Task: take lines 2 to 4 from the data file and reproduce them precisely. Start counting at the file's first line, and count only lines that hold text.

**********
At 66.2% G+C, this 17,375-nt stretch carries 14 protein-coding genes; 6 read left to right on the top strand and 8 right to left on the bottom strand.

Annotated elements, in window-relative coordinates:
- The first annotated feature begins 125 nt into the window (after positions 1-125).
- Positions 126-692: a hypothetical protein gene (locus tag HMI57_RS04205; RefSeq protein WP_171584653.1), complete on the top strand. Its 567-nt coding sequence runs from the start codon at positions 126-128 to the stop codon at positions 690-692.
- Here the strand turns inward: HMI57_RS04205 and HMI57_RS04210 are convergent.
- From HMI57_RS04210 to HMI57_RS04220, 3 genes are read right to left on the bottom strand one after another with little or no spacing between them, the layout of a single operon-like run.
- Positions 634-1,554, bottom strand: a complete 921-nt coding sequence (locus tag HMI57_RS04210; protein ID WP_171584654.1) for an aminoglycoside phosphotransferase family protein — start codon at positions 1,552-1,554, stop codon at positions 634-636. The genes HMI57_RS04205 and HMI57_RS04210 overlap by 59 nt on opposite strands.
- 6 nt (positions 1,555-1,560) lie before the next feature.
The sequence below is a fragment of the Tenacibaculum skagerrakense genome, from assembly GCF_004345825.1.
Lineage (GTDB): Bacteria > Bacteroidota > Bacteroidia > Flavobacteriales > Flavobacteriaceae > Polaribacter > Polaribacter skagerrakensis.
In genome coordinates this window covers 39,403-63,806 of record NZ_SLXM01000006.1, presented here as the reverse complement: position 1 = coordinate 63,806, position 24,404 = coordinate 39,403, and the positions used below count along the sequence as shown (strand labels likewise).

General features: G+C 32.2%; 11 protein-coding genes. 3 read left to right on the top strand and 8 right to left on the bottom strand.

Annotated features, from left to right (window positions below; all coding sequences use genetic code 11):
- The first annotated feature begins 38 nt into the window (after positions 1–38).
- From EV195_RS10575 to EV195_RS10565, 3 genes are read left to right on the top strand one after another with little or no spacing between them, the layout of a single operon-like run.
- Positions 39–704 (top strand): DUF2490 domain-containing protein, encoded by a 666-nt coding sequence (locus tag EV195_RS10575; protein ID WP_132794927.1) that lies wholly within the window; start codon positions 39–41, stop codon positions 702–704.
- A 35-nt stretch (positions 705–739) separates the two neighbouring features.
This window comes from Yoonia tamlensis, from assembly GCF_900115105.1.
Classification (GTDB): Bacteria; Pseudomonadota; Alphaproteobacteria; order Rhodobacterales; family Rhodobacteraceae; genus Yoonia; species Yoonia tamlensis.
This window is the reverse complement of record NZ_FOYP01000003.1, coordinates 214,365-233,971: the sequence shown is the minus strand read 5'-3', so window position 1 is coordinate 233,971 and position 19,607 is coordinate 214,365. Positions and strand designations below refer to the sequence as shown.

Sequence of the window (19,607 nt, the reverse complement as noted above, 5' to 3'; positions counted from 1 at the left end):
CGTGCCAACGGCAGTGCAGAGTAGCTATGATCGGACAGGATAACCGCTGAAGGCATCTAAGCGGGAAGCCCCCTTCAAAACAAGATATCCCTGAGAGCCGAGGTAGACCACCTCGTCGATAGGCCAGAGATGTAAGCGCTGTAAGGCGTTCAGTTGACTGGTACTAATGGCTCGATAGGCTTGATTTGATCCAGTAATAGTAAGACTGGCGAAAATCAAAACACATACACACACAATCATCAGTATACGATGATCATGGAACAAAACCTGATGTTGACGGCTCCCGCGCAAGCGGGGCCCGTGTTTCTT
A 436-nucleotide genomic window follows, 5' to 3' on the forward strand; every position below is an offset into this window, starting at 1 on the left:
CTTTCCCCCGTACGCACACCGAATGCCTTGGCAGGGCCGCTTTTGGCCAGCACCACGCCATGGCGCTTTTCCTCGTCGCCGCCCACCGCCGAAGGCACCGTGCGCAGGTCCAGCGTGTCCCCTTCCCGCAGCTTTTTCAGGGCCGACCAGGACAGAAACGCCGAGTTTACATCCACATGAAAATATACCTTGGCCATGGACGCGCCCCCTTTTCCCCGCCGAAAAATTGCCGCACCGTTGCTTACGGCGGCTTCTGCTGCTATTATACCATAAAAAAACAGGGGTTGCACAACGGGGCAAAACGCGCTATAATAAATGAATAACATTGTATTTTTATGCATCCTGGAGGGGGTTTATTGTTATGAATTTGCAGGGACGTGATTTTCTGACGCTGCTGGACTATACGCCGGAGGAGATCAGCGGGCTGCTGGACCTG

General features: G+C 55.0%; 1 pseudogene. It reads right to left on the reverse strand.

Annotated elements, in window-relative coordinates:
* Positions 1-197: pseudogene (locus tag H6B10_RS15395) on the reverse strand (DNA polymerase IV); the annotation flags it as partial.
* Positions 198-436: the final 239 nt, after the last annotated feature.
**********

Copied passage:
Annotated elements, in window-relative coordinates:
- The first annotated feature begins 125 nt into the window (after positions 1-125).
- Positions 126-692: a hypothetical protein gene (locus tag HMI57_RS04205; RefSeq protein WP_171584653.1), complete on the top strand. Its 567-nt coding sequence runs from the start codon at positions 126-128 to the stop codon at positions 690-692.